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1. (WO1998051007) METHOD AND APPARATUS FOR EFFICIENT SIGNAL POWER AMPLIFICATION
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METHOD AND APPARATUS
FOR EFFICIENT SIGNAL POWER AMPLIFICATION

TECHNICAL FIELD
This invention relates in general to radio frequency (RF)
amplifiers, and more particularly to power combining for signals from multiple signal paths.

BACKGROUND
Analog signaling techniques, such as frequency modulation (FM), have traditionally permitted radio designers to use very efficient nonlinear power amplifiers to transmit radio frequency (RF) power signals. Digital modulation, however, often requires linear power amplification, since digital information is often represented in the amplitude and phase of the transmitted signal. In general, linear amplifiers have not been as efficient as certain non-linear amplifiers, since a linear amplifier remains active, and dissipates power, throughout the entire cycle of the amplified signal. In contrast, non-linear amplifiers, such as class C, D, E, F, G, and S amplifiers, dissipate power for less than half of a cycle of the amplified signal. With the growing popularity of digital modulation for various applications, especially those of mobile and portable electronic radio products, there is a need to obtain the power efficiency typically associated with non-linear power amplification, for linear amplification. The prior art discloses methods used to improve the efficiency of linear amplifiers. These methods generally involve load or supply modulation in order to obtain increased efficiency. However, such methods tend to require complex implementation. It is desirable to provide for efficient signal power amplification without substantial complexity.

BRIEF DESCRIPTION OF THE DRAWINGS FIG. 1 is a block diagram of a radio, in accordance with the present invention.

FIG. 2 is a schematic diagram detailing a power combiner, in accordance with the present invention.
FIG. 3 is a second embodiment of the power combiner in
accordance with the present invention.
FIG. 4 is a schematic representation of the preferred embodiment of a power recovery circuit.

DETAILED DESCRIPTION OF THE PREFERRED EMBODIMENT
The present invention provides for energy recovery when combining multiple signals, such as when combining signals from multiple amplification paths. A power combiner generates multiple output signals from a combination of input signals. One of the output signals from the power combiner is coupled to a power recovery circuit, and the energy is recovered and preferably stored for later use.
FIG. 1 is a simplified block diagram depicting a radio 100, in accordance with the present invention. The radio 100 includes a controller 105, which provides operational control of the radio. The radio 100 also includes a transmitter 140, and a receiver 115, which are coupled to an antenna 139 through a transmit/receive (T/R) switch 130. The radio is operable in a receive mode in which an RF receive signal 137 is directed from the antenna 139 to the receiver 115. The receiver 115 provides a receive baseband signal 108, which is derived from the RF receive signal 137, to the controller 105.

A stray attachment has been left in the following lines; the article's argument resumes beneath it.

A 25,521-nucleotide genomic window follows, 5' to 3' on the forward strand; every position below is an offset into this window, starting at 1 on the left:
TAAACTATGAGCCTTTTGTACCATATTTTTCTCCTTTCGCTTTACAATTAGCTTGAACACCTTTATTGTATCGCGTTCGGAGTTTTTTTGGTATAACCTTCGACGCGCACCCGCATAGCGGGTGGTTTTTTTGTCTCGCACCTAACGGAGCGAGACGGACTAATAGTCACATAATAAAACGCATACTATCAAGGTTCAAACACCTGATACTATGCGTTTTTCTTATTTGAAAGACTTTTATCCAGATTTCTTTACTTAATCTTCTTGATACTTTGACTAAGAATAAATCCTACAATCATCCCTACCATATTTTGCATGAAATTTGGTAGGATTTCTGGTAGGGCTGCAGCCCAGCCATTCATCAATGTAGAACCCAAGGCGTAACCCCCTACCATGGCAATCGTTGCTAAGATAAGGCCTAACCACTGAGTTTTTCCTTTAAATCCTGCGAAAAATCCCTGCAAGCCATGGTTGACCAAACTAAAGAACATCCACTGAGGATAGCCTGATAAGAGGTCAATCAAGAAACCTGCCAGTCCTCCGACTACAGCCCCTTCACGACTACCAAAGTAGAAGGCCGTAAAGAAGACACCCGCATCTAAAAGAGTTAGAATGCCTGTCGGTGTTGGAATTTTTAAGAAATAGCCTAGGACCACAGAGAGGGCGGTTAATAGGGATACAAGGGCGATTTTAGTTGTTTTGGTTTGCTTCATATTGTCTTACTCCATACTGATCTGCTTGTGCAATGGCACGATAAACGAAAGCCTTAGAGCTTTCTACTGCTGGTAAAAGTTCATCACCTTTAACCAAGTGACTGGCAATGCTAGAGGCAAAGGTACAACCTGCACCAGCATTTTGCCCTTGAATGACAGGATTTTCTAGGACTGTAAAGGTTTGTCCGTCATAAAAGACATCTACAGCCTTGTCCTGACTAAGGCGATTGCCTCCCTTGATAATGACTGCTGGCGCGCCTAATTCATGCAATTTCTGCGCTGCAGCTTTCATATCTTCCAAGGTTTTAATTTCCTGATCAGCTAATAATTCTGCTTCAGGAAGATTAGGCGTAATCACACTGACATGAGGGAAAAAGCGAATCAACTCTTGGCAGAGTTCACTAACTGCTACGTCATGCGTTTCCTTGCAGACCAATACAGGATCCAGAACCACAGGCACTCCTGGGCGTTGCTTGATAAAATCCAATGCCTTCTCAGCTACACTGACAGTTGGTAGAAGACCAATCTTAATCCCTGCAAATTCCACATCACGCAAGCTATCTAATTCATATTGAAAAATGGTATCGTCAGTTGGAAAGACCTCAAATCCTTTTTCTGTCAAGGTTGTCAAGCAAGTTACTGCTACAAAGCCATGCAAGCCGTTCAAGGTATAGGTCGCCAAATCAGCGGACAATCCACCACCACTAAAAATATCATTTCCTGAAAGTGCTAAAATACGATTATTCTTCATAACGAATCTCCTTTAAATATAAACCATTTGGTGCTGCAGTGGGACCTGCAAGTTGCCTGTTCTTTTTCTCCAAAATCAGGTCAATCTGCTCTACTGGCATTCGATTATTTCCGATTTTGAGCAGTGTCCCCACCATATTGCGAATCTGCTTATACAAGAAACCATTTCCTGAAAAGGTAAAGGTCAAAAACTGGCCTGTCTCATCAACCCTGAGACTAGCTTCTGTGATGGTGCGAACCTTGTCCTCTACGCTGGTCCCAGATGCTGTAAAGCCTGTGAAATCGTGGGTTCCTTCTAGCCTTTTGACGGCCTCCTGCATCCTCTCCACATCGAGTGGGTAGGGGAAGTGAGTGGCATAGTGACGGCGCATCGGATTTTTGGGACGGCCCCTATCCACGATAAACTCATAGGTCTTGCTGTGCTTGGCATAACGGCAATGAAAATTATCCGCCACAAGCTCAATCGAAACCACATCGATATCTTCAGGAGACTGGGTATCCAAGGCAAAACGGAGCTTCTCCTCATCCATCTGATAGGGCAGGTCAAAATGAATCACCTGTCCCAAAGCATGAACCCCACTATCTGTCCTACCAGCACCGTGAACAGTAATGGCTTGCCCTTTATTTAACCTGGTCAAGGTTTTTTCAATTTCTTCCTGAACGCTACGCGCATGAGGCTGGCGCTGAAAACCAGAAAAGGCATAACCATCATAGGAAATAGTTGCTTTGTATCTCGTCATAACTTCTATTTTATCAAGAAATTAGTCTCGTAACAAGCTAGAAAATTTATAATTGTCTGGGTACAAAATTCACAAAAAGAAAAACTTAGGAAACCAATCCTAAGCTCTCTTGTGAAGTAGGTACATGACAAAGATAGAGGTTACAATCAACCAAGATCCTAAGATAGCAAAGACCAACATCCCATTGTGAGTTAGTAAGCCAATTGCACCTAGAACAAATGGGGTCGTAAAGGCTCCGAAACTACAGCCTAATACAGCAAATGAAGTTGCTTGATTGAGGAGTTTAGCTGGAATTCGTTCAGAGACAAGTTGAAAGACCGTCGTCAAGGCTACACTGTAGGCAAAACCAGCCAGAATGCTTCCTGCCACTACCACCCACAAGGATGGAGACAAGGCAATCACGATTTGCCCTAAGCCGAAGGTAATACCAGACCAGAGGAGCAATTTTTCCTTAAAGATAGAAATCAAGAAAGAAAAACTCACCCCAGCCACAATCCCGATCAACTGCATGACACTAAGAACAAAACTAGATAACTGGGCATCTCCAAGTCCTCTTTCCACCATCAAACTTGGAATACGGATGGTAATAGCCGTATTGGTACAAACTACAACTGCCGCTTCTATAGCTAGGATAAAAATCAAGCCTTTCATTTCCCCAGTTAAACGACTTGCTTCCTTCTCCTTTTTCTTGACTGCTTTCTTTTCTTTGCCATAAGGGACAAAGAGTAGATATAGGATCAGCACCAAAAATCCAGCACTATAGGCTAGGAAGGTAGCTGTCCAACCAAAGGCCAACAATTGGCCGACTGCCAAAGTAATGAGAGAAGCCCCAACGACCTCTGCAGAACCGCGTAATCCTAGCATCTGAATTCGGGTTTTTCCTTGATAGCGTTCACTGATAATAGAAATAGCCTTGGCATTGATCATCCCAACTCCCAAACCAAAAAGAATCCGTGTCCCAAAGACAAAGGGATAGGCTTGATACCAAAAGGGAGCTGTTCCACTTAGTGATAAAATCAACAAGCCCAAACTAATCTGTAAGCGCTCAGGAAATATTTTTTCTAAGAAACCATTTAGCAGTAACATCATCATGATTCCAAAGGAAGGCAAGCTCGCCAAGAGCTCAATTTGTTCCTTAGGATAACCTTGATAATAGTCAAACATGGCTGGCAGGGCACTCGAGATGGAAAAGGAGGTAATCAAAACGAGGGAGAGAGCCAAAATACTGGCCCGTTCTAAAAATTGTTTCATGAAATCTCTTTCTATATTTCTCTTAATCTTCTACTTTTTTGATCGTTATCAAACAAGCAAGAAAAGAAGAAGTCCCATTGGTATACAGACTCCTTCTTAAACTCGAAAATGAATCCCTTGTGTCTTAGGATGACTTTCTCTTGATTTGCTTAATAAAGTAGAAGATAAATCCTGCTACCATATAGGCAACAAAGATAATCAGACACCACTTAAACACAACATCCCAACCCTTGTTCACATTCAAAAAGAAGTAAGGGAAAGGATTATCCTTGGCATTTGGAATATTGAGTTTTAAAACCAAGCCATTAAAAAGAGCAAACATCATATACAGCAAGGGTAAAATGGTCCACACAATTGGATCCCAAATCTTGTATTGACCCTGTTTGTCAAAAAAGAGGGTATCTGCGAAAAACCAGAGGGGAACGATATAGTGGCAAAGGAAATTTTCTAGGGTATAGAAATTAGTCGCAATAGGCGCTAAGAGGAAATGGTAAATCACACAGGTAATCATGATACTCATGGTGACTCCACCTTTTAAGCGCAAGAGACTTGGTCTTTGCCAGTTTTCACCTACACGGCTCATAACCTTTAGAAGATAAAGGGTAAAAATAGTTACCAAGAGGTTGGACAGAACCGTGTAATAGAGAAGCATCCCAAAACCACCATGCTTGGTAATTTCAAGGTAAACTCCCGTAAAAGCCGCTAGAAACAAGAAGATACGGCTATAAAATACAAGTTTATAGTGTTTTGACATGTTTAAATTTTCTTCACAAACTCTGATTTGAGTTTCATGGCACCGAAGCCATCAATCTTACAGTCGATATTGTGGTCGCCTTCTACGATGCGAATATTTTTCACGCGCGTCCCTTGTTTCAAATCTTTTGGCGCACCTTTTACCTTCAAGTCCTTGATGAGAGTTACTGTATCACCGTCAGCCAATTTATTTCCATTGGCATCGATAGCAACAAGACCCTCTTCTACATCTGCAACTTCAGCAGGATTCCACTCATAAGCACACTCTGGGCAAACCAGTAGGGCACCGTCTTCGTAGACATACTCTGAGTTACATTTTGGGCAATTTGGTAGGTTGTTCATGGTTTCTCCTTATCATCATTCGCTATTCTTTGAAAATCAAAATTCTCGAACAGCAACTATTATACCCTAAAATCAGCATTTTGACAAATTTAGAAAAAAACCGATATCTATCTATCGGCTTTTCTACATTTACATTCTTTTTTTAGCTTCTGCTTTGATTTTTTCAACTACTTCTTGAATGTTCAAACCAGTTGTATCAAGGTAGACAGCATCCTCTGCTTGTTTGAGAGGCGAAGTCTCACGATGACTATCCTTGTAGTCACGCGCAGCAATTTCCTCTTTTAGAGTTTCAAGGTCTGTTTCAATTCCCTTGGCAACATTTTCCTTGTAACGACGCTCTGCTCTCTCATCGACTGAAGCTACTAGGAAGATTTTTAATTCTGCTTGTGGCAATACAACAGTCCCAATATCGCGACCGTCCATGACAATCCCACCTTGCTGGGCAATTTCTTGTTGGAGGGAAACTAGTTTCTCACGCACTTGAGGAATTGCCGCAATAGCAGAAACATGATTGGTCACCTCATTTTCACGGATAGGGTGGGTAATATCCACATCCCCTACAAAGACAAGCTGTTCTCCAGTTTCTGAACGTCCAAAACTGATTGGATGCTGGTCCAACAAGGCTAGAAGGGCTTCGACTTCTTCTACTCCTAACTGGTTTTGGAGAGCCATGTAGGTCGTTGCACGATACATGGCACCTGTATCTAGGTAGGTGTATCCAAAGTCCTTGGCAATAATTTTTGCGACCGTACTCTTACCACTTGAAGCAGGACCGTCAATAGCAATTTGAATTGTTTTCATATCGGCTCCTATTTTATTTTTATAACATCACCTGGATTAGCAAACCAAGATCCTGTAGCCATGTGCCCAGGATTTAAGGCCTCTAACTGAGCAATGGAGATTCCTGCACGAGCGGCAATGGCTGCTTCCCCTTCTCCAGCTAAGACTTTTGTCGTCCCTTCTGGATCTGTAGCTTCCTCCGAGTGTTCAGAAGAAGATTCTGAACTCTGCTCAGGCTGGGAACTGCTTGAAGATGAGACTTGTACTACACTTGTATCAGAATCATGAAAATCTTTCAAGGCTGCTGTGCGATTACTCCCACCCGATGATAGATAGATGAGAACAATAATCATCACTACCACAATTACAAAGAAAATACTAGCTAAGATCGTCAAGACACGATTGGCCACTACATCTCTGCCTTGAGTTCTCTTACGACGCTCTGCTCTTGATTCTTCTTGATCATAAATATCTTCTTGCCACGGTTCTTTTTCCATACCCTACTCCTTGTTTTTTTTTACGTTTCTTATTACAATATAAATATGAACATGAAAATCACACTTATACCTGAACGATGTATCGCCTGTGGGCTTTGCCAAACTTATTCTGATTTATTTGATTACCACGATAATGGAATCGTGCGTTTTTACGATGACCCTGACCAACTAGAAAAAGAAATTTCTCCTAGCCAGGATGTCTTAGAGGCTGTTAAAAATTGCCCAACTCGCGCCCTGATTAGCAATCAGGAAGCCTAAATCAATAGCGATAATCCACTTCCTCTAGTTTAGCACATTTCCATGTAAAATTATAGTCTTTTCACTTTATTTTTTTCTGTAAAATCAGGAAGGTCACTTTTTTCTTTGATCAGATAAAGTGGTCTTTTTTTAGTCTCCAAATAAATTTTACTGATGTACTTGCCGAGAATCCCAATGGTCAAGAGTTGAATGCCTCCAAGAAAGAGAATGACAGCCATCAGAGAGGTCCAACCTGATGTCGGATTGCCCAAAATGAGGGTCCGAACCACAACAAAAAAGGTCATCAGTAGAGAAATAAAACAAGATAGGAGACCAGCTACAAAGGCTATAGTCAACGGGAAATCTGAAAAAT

The radio is also operable in a transmit mode in which the
controller 105 operates the transmitter 140 to process a baseband signal 107. The transmitter 140 includes a signal modulator 110, and a linear amplifier 150. Preferably, the linear amplifier 150 is of the linear amplifier with non-linear components (LINC) type. The signal modulator 110, receives the transmit baseband signal 107 from the controller 105, and produces RF modulated signals 113, 114. The linear amplifier 150 includes the amplification paths or circuits 117, 119 which amplify the RF
modulated signals 113, 114, and provide input signals 120, 123 to a power combiner 125. In one embodiment, the amplification circuits 117, 119 are operated in class C amplification mode. For LINC amplification, the RF modulated signals 113, 114 are designed to have equal and constant amplitude, and are modulated by the signal modulator 110 such that a particular and varying phase relationship exists between the RF
modulated signals 113, 114. The power combiner 125 is coupled to receive the input signals 120, 123 and combines them to form an output signal 127. In one embodiment, the output signal 127 is an amplitude modulated RF signal, in which information is represented in both the phase and the amplitude of the first output signal 127. The output signal 127 is then delivered to the T/R switch 130 to be transmitted through antenna 139. The power combiner 125 also diverts RF power that is not delivered to the transmit/receive switch 130 to a power recovery circuit 136, through another output signal 133 which functions as a power recovery signal. In the preferred embodiment, the power recovery circuit 135 includes an energy storage device, such as an energy cell, that is charged from the power recovery signal and used to power the radio 100.